Frankenstein and Femininity

I’m not the first to observe the irony that Mary Shelley, daughter of important early feminist Mary Wollstonecraft, wrote a novel in which all the female characters are passive conduits for male action. A survey: invisible Margaret, Robert Walton’s sister, whom the reader inhabits to receive the story through Robert’s letters; Caroline Beaufort, Victor’s angelic mother, whose “firmest hopes for future happiness” were in the prospect of Victor’s marriage to Elizabeth (24)[1]–fair, pure, eternally patient and understanding Elizabeth, who later must die by the monster on her wedding night. Then there is Justine Moritz, also lovely and sweet, also used as a weapon of revenge on Victor by the monster; there are Agatha and Safie, whose stories are nestled in and de-centered by the stories of the men in their lives, and whose virtues and learning only further the monster’s education; and, finally, there is the aborted female monster, a demoniacal Eve, conceived of as a companion whose presence will transform the monster and solve all his problems.

But it would be a mistake to dismiss Frankenstein on this basis, just as it would to minimize it. Instead, I read Shelley’s lack of fully-fleshed female characters with their own inner lives and motivators as a conscious and deliberate authorial choice that serves to demonstrate and warn against the consequences of dangerously arrogant and typically masculine scientific hubris. Shelley isn’t casting her women characters in tired roles so much as she is using them as symbols of traditional ideals of femininity: beauty, innocence, virtue. These traits are the perfect foil to the horror, violence, and tragedy spurred by Victor’s reckless ambition.

Correspondingly, Victor is a stand-in for the champions of the Enlightenment and the Industrial Revolution–men with whom Shelley was certainly familiar and perhaps acquainted. That’s not to say that Frankenstein is an indictment of men. After all, the monster’s true nature is benevolent and sensitive, the other male characters are innocent, and even Victor starts out as a decent and promising person. Rather, Victor and his macabre experiments–and their devastating consequences–represent the dark side of unchecked technological and scientific progress.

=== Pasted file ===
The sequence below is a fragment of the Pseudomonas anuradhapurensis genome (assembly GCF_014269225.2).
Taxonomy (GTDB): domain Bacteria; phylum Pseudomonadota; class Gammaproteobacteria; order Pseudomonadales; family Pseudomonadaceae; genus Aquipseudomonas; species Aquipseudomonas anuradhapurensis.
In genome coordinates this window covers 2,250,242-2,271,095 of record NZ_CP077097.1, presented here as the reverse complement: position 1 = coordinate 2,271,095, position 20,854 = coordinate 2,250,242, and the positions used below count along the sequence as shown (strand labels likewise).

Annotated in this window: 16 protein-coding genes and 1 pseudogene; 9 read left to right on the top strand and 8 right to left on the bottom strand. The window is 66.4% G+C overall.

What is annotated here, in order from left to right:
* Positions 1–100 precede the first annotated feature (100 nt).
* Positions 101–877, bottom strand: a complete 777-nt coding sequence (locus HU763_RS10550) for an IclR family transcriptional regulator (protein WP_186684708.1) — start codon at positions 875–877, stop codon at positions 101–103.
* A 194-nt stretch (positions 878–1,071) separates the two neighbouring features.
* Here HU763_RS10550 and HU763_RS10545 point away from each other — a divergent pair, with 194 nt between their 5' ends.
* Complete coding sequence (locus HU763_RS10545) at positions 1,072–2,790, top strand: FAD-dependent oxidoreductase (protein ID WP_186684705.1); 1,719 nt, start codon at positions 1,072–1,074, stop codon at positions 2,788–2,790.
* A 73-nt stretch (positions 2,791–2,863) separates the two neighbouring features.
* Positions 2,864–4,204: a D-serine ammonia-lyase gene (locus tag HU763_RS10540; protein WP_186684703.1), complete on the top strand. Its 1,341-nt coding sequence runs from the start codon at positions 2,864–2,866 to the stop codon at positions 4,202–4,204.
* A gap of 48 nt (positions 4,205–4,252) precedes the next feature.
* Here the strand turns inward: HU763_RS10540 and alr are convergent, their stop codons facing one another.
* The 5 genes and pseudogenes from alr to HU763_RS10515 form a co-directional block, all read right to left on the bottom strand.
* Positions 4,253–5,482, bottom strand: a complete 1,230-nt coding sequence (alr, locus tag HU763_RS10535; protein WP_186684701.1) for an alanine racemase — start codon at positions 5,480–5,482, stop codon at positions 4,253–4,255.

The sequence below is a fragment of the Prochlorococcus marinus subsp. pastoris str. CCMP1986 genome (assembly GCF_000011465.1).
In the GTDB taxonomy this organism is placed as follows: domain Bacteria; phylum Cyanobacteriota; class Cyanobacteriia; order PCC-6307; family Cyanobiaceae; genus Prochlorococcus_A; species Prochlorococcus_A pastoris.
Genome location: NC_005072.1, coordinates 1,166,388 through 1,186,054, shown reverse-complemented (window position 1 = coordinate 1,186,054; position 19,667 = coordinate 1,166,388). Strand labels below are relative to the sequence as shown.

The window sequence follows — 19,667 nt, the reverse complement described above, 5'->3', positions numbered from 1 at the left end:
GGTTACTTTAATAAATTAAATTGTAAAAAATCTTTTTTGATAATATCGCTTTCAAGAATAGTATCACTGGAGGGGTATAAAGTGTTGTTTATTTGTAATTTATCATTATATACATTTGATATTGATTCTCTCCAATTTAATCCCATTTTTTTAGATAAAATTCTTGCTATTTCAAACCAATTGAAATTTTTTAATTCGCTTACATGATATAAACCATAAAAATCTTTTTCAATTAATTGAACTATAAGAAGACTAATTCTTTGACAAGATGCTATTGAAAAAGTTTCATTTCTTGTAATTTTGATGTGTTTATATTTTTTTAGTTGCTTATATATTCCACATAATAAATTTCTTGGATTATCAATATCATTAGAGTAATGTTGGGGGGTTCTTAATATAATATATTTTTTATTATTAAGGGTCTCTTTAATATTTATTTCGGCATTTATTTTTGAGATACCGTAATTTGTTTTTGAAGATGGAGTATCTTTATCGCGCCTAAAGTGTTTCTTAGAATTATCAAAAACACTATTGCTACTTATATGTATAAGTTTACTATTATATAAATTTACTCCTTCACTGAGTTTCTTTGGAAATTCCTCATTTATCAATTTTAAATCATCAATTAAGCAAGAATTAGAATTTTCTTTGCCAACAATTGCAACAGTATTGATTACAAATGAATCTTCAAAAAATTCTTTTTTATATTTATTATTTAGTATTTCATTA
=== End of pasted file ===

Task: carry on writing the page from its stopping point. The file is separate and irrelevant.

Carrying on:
The story’s structure also frames this argument, as Robert Walton recounts his own reckless explorations to his “dear Margaret” without much care for her well being–or for anything beyond his own ego-serving dreams of triumph and discovery. “Why not still proceed over the untamed yet obedient element? What can stop the determined heart and resolved will of man?” (7), he writes to her. (We’ll find out, Robert!)

Desperate for companionship and understanding, the monster demands a mate–a freak-show mirror image of the sort that Victor finds in Elizabeth. But when Victor realizes that the reality of his female creation might not align with the monster’s vision of her, and in fact may be “ten thousand times more malignant than her mate” (120), Victor is stricken and abandons the project. He muses, “…[S]he, who in all probability was to become a thinking and reasoning animal, might refuse to comply with a compact made before her creation” (121). This is the critical piece: upon realization that the female might be her own agent, the possibility of her existence is extinguished.

It is easy to point to the novel’s structure–a Russian nesting doll of stories, all told by men–and say that women are denied perspective. But it’s too simplistic to argue that Frankenstein is a story in which women are flattened and silenced and victimized, contained within men’s accounts of their own experiences. To make that assumption is to ignore the threat and power of the female monster, who disrupts a surface reading of Shelley’s female characters.  And, while I’d normally be reticent to argue that an author’s gender excuses her from fault, Shelley’s background and intellect make it difficult to accept that same surface reading. After all, the real creator isn’t Victor, it’s Shelley–and Frankenstein is her monster.

This piece was originally written for Prof. Tinkcom’s course “Sci Fi Cinema in a Global Context.”



[1] Shelley, Mary. Frankenstein. New York: Dover Thrift, 1994. 

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